- [The application of cineMRI in evaluation of upper airway obstruction levels in complicated pediatric OSAS]. [Journal Article]
- LCLin Chung Er Bi Yan Hou Tou Jing Wai Ke Za Zhi 2018; 32(24):1886-1889
- Objective: The aim of this study is to explore the role of cineMRI in the localization of upper airway obstruction in complicated pediatric OSAS. Method:Eleven persistent OSAS and 11 complex OSAS pat...
Objective: The aim of this study is to explore the role of cineMRI in the localization of upper airway obstruction in complicated pediatric OSAS. Method:Eleven persistent OSAS and 11 complex OSAS patients underwent cineMRI. Each patient was imaged midline sagittal and axial magnetic resonance cine image. The obtained sagittal and axial images were displayed in cine format, creating a real time "movie" of airway motion, to make a personalized treatment for each child. Polysomnography was performed to evaluate the effectiveness of cineMRI directed treatment for pediatric OSAS. Result:cineMRI could effectively define the upper airway obstruction level. There was a significant improvement in AHI (P=0.019) and saturation nadir (P<0.01). Conclusion: cineMRI is an effective method for assessing the level of airway obstruction on persistent or complex pediatric OSAS.
- A Novel Non-invasive Approach for Measuring Upper Airway Collapsibility in Mice. [Journal Article]
- FNFront Neurol 2018; 9:985
- Introduction: Invasive procedures were previously developed for measuring pharyngeal collapsibility in rodents during expiration, when declining neuromuscular activity makes the airway unstable. We d...
Introduction: Invasive procedures were previously developed for measuring pharyngeal collapsibility in rodents during expiration, when declining neuromuscular activity makes the airway unstable. We developed a non-invasive approach for streamlining collapsibility measurements by characterizing responses in physiologic markers of dynamic expiratory airflow obstruction to negative nasal pressure challenges. Methods: Anesthetized mice were instrumented to monitor upper airway pressure-flow relationships with head-out plethysmography while nasal pressure was ramped down from ~ +5 to -20 cm H2O over several breaths. Inspiratory and expiratory flow, volume, and timing characteristics were assessed breath-wise. Pcrit was estimated at transitions in expiratory amplitude and timing parameters, and compared to gold standard PCRIT measurements when nasal and tracheal pressures diverged during expiration. Predictions equations were constructed in a development data set (n = 8) and applied prospectively to a validation data set (n = 16) to estimate gold standard PCRIT. Results: The development data demonstrated that abrupt reversals in expiratory duration and tidal volume during nasal pressure ramps predicted gold standard PCRIT measurements. After applying regression equations from the development to a validation dataset, we found that a combination of expiratory amplitude and timing parameters proved to be robust predictors of gold standard PCRIT with minimal bias and narrow confidence intervals. Conclusions: Markers of expiratory airflow obstruction can be used to model upper airway collapsibility, and can provide sensitive measures of changes in airway collapsibility in rodents. This approach streamlines repeated non-invasive PCRIT measurements, and facilitates studies examining the impact of genetic, environmental, and pharmacologic factors on upper airway control.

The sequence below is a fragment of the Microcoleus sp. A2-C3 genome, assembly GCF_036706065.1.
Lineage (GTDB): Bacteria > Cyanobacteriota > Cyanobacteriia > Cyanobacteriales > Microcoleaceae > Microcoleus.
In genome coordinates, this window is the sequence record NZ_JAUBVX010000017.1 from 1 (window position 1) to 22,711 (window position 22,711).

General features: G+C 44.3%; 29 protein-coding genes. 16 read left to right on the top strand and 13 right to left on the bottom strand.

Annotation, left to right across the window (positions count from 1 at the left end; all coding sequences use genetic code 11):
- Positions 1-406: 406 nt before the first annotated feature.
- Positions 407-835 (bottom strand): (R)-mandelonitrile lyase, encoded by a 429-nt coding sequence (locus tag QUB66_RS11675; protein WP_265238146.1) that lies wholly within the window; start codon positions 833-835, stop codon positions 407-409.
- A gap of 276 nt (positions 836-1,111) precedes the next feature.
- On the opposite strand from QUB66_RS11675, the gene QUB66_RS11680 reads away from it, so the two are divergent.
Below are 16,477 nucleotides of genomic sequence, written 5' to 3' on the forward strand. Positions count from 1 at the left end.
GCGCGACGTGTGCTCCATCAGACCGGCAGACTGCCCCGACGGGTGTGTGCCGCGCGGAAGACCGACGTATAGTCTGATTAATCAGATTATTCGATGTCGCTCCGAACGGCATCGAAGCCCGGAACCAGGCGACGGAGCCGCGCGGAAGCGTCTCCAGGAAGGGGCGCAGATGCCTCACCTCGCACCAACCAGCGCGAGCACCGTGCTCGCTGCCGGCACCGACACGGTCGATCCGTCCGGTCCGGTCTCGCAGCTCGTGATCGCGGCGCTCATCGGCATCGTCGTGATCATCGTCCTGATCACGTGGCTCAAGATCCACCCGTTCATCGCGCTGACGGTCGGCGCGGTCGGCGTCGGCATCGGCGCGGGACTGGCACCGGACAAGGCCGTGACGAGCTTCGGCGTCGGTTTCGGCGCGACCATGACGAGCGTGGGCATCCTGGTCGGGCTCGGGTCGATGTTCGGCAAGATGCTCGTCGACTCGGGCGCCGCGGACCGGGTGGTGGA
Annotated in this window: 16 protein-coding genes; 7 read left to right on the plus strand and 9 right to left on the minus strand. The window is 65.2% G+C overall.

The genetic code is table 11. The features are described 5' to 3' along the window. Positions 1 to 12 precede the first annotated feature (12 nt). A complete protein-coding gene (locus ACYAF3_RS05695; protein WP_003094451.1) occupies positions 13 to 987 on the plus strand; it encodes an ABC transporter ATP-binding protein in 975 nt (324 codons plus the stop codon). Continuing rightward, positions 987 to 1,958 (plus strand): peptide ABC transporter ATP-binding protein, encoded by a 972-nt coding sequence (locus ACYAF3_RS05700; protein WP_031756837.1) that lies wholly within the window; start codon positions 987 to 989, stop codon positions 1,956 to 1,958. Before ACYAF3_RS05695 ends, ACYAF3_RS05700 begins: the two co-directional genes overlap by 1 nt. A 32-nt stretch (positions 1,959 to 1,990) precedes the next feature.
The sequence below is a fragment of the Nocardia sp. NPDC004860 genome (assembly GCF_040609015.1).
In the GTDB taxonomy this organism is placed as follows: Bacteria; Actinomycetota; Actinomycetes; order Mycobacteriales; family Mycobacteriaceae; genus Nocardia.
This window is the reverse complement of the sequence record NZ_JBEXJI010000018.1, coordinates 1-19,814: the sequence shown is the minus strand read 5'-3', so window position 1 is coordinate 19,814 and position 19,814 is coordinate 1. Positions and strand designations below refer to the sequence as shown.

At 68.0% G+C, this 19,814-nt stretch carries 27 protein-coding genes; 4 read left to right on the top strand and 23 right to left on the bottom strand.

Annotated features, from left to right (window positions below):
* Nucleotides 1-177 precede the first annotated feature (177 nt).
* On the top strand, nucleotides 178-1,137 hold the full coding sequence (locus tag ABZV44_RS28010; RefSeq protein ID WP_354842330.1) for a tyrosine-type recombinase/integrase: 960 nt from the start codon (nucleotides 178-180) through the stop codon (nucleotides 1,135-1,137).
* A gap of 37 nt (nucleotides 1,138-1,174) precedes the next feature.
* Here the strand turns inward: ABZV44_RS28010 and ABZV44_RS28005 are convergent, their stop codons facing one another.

- Characterizing post-extubation negative pressure pulmonary edema in the operating room-a retrospective matched case-control study. [Journal Article]
- PMPerioper Med (Lond) 2018; 7:28
- CONCLUSIONS: We present the first clinical comparative study demonstrating that the overall incidence of NPPE immediately after extubation in the operating room is 0.019%. Our results highlight that active smokers and patients receiving endotracheal intubation general anesthesia are associated with significantly higher risks of developing NPPE following extubation in the operating room.
- Silencing of Hypoglossal Motoneurons Leads to Sleep Disordered Breathing in Lean Mice. [Journal Article]
- FNFront Neurol 2018; 9:962
- Obstructive Sleep Apnea (OSA) is a prevalent condition and a major cause of morbidity and mortality in Western Society. The loss of motor input to the tongue and specifically to the genioglossus musc...